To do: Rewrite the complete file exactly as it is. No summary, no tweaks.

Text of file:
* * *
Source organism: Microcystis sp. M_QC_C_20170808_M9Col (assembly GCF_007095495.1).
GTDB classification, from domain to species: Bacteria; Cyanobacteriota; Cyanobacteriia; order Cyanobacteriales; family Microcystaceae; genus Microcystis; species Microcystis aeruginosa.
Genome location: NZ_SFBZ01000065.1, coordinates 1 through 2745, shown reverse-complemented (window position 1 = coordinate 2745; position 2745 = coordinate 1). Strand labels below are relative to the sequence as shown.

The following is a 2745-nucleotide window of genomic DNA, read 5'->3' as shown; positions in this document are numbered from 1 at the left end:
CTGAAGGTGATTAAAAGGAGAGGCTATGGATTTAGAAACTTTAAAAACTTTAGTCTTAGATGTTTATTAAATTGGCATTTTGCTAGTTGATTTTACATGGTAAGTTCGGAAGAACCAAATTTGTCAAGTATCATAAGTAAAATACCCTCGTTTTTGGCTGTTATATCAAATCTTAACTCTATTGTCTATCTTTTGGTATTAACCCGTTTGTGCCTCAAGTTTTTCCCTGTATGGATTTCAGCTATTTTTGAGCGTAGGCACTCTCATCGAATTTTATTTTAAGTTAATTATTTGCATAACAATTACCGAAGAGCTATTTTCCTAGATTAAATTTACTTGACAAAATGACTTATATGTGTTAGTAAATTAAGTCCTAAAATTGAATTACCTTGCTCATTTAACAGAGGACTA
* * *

Source organism: Microcystis sp. M_QC_C_20170808_M9Col (assembly GCF_007095495.1).
GTDB classification, from domain to species: Bacteria; Cyanobacteriota; Cyanobacteriia; order Cyanobacteriales; family Microcystaceae; genus Microcystis; species Microcystis aeruginosa.
Genome location: NZ_SFBZ01000065.1, coordinates 1 through 2745, shown reverse-complemented (window position 1 = coordinate 2745; position 2745 = coordinate 1). Strand labels below are relative to the sequence as shown.

The following is a 2745-nucleotide window of genomic DNA, read 5'->3' as shown; positions in this document are numbered from 1 at the left end:
CTGAAGGTGATTAAAAGGAGAGGCTATGGATTTAGAAACTTTAAAAACTTTAGTCTTAGATGTTTATTAAATTGGCATTTTGCTAGTTGATTTTACATGGTAAGTTCGGAAGAACCAAATTTGTCAAGTATCATAAGTAAAATACCCTCGTTTTTGGCTGTTATATCAAATCTTAACTCTATTGTCTATCTTTTGGTATTAACCCGTTTGTGCCTCAAGTTTTTCCCTGTATGGATTTCAGCTATTTTTGAGCGTAGGCACTCTCATCGAATTTTATTTTAAGTTAATTATTTGCATAACAATTACCGAAGAGCTATTTTCCTAGATTAAATTTACTTGACAAAATGACTTATATGTGTTAGTAAATTAAGTCCTAAAATTGAATTACCTTGCTCATTTAACAGAGGACTA